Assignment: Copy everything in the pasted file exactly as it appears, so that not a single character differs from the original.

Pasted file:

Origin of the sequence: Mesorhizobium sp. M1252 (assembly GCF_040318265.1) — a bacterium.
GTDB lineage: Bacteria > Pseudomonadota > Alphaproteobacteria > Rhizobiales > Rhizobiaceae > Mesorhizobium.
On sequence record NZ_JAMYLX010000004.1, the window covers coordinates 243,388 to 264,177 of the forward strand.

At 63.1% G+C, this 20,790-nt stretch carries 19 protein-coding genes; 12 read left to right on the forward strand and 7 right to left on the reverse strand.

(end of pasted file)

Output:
Origin of the sequence: Mesorhizobium sp. M1252 (assembly GCF_040318265.1) — a bacterium.
GTDB lineage: Bacteria > Pseudomonadota > Alphaproteobacteria > Rhizobiales > Rhizobiaceae > Mesorhizobium.
On sequence record NZ_JAMYLX010000004.1, the window covers coordinates 243,388 to 264,177 of the forward strand.

At 63.1% G+C, this 20,790-nt stretch carries 19 protein-coding genes; 12 read left to right on the forward strand and 7 right to left on the reverse strand.